A serious house on serious earth it is,
In whose blent air all our compulsions meet,
Are recognised, and robed as destinies.
And that much never can be obsolete,
Since someone will forever be surprising
A hunger in himself to be more serious,
And gravitating with it to this ground,
Which, he once heard, was proper to grow wise in,
If only that so many dead lie round.
Judaism is not a religion of sacred space in the way that Christianity is. I once wrote a poem inspired by Church Going about finding the sacred through Judaism’s ancient texts, but now it seems to me that I was wrong and that Judaism’s parallel to Christianity’s sacred space is sacred time, of which Yom Kippur is the holiest of holies, and somehow I keep fumbling it, with autistic fatigue, social anxiety and generally being bad at fasting and having to spend much of the afternoon outside, nursing a headache and hoping not to throw up even when I do make it to shul. I am not sure what to do about this, except that Judaism’s sacred times do come around quite frequently, including Shabbat in less than twenty-four hours, and I seem to fumble that one (Shabbat) rather less than the other ones.
Just a small note about today. Shul (synagogue) was OK last night, but it’s still starting quite late on Friday evenings so I got to bed late and struggled to sleep when I did get there. I woke up at 8am this morning, but could not face shul without really knowing why. I fell asleep again, woke up around 10am and fell asleep yet again, and napped in the afternoon. I didn’t go to shul for Minchah (Afternoon Prayers). I’m not really sure why. Part of me felt “shul-ed out” after Rosh Hashanah (Jewish New Year), but I think there was more to it than that, hopefully not laziness. I feel a bit guilty now. After Shabbat (the Sabbath) I resolved to work on my writing. I added a few ideas for my next novel that came into my head over Shabbat to the document where I’m brainstorming it. I spent ten minutes on my short story before realising I was far too tired to do anything. It was nearly 10pm. Shabbat hadn’t finished until 8.15pm, then with Ma’ariv (Evening Prayers) and helping to tidy up I didn’t start writing until gone 9.30pm, which is probably too late to do much. I still feel vaguely guilty about that too.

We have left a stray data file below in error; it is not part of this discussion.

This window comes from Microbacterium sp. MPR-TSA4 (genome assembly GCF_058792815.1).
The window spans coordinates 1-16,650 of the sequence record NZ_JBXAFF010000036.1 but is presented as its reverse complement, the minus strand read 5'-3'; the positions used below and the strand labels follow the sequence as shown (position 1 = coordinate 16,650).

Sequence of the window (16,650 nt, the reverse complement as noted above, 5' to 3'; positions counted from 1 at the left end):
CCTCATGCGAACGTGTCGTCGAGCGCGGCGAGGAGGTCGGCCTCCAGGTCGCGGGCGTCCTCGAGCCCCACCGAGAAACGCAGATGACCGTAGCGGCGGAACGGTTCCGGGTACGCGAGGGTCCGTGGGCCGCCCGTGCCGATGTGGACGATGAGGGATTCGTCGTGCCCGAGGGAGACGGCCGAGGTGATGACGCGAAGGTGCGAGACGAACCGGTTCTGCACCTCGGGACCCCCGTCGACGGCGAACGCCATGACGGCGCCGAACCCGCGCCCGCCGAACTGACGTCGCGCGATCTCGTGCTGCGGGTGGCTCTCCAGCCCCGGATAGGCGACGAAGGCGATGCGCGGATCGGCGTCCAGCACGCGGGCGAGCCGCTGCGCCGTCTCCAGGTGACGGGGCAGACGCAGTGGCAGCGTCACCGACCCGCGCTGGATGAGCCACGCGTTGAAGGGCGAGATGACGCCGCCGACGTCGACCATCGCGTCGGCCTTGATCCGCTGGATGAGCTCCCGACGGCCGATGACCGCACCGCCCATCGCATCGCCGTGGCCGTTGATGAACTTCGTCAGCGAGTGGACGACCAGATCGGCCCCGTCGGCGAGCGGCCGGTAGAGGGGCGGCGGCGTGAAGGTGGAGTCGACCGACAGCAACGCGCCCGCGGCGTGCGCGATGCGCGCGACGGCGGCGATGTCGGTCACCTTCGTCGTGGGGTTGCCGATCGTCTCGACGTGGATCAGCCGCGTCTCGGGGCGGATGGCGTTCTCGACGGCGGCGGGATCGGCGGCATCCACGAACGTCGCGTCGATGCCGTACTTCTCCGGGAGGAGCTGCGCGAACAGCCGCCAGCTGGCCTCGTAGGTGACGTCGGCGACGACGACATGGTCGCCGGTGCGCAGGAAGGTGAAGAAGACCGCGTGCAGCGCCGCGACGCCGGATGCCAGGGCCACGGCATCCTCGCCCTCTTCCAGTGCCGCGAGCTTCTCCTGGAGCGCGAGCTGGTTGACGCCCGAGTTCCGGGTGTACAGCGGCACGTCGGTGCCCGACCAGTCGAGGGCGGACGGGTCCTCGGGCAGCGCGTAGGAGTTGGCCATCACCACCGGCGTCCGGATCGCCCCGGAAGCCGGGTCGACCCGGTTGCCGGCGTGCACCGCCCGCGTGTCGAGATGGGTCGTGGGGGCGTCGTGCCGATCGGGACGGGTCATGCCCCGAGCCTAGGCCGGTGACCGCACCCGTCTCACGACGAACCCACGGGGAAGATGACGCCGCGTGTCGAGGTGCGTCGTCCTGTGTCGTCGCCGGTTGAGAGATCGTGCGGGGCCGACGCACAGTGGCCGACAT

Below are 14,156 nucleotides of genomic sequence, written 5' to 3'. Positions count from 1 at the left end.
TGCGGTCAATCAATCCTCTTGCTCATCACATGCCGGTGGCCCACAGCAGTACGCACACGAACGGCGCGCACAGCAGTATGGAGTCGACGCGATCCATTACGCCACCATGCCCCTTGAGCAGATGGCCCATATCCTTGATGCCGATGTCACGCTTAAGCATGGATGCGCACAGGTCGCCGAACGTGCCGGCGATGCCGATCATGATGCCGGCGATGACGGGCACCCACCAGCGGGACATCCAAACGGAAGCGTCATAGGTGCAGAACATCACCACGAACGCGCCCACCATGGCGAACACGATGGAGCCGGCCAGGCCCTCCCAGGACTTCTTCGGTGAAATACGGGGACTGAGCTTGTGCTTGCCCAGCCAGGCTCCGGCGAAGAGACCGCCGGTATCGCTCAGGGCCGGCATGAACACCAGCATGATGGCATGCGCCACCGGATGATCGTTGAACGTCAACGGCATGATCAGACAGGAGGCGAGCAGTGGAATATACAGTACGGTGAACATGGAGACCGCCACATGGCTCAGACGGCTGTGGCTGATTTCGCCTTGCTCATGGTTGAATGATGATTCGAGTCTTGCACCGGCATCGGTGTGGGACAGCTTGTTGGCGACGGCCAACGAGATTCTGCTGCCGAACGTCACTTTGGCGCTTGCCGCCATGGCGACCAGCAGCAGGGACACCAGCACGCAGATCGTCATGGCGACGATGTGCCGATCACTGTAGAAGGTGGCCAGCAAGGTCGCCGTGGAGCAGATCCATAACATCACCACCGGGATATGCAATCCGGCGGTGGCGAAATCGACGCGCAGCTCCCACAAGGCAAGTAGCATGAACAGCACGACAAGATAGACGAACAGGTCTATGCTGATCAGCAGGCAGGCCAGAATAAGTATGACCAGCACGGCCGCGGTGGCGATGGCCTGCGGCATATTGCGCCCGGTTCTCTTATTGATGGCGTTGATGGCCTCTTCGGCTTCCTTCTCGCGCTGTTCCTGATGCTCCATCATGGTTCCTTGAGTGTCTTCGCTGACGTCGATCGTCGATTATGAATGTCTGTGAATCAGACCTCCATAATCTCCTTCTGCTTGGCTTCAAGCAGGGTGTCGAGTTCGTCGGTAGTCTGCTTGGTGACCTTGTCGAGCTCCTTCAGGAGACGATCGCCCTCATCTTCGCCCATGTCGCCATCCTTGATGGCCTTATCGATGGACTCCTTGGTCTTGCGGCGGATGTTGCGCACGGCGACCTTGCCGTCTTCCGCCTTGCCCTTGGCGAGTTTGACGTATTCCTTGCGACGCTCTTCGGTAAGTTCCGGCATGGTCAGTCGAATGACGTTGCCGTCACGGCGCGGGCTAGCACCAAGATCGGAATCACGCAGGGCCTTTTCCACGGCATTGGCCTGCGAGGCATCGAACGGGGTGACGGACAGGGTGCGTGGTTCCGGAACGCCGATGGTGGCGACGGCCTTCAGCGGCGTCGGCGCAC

I’m wondering again if my writing is good enough. Writing proceeds slowly, a few paragraphs at a time, partly because writing well is a slow process, partly because I’m fitting it in around work, family and religious obligations, as well as recurrent autistic fatigue. Self-criticism, however, runs constantly and at the speed of light. I keep reading other people’s writing and thinking mine isn’t as good. I worry that I was never able to fix the major flaw in my first novel, that the villain was too darker-than-dark for a realist novel. I keep throwing “shoulds” at myself (“I SHOULD write more often, I SHOULD read more often, I SHOULD read more current fiction, I SHOULD read more focused on the genres I want to write for, I SHOULD get on with submitting my manuscript). I’m trying not to put pressure on myself at this difficult time of the Jewish year, but it’s hard, especially as I want to try to build some kind of writing career to help E and I move our relationship on. I worry that I don’t have enough good ideas, or really know how to develop them. I worry that I don’t really know how to be a writer (what does that even mean?) and am just winging it. The world seems big and unforgiving sometimes. I suppose I shouldn’t be so hard on myself; at least one big piece of the puzzle of my next novel popped into my head over Shabbat, and I remembered it until I could record it afterwards.